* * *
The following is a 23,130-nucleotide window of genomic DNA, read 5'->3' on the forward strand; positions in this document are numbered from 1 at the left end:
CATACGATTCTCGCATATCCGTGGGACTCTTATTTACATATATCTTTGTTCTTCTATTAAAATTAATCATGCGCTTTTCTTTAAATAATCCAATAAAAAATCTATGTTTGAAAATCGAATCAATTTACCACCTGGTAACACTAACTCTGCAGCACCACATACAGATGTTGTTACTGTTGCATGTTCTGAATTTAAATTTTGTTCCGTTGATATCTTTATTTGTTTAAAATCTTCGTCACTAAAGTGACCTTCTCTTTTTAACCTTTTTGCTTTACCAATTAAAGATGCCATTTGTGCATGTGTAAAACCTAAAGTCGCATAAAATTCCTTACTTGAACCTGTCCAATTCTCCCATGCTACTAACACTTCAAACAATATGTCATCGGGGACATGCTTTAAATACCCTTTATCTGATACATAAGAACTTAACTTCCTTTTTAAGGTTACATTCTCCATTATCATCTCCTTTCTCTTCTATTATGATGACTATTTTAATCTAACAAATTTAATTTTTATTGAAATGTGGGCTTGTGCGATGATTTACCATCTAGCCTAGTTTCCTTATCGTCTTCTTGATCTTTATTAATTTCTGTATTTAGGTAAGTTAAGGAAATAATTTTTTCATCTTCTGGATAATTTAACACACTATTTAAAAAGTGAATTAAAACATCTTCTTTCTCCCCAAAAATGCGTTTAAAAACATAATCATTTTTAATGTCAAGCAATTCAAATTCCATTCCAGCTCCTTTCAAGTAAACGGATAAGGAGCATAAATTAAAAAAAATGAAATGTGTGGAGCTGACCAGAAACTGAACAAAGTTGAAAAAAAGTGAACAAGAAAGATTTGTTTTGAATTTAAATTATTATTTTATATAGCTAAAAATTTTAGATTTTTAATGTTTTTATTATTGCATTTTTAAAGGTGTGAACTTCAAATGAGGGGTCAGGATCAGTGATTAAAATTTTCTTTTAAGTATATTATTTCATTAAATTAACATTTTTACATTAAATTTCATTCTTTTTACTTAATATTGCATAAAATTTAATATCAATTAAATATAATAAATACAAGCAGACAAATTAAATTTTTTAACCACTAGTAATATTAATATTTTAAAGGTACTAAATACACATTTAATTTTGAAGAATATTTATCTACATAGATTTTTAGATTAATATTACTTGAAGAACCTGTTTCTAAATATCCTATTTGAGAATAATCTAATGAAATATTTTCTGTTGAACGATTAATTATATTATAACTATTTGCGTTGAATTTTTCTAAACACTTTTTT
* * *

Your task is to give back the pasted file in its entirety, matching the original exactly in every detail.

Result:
The following is a 23,130-nucleotide window of genomic DNA, read 5'->3' on the forward strand; positions in this document are numbered from 1 at the left end:
CATACGATTCTCGCATATCCGTGGGACTCTTATTTACATATATCTTTGTTCTTCTATTAAAATTAATCATGCGCTTTTCTTTAAATAATCCAATAAAAAATCTATGTTTGAAAATCGAATCAATTTACCACCTGGTAACACTAACTCTGCAGCACCACATACAGATGTTGTTACTGTTGCATGTTCTGAATTTAAATTTTGTTCCGTTGATATCTTTATTTGTTTAAAATCTTCGTCACTAAAGTGACCTTCTCTTTTTAACCTTTTTGCTTTACCAATTAAAGATGCCATTTGTGCATGTGTAAAACCTAAAGTCGCATAAAATTCCTTACTTGAACCTGTCCAATTCTCCCATGCTACTAACACTTCAAACAATATGTCATCGGGGACATGCTTTAAATACCCTTTATCTGATACATAAGAACTTAACTTCCTTTTTAAGGTTACATTCTCCATTATCATCTCCTTTCTCTTCTATTATGATGACTATTTTAATCTAACAAATTTAATTTTTATTGAAATGTGGGCTTGTGCGATGATTTACCATCTAGCCTAGTTTCCTTATCGTCTTCTTGATCTTTATTAATTTCTGTATTTAGGTAAGTTAAGGAAATAATTTTTTCATCTTCTGGATAATTTAACACACTATTTAAAAAGTGAATTAAAACATCTTCTTTCTCCCCAAAAATGCGTTTAAAAACATAATCATTTTTAATGTCAAGCAATTCAAATTCCATTCCAGCTCCTTTCAAGTAAACGGATAAGGAGCATAAATTAAAAAAAATGAAATGTGTGGAGCTGACCAGAAACTGAACAAAGTTGAAAAAAAGTGAACAAGAAAGATTTGTTTTGAATTTAAATTATTATTTTATATAGCTAAAAATTTTAGATTTTTAATGTTTTTATTATTGCATTTTTAAAGGTGTGAACTTCAAATGAGGGGTCAGGATCAGTGATTAAAATTTTCTTTTAAGTATATTATTTCATTAAATTAACATTTTTACATTAAATTTCATTCTTTTTACTTAATATTGCATAAAATTTAATATCAATTAAATATAATAAATACAAGCAGACAAATTAAATTTTTTAACCACTAGTAATATTAATATTTTAAAGGTACTAAATACACATTTAATTTTGAAGAATATTTATCTACATAGATTTTTAGATTAATATTACTTGAAGAACCTGTTTCTAAATATCCTATTTGAGAATAATCTAATGAAATATTTTCTGTTGAACGATTAATTATATTATAACTATTTGCGTTGAATTTTTCTAAACACTTTTTT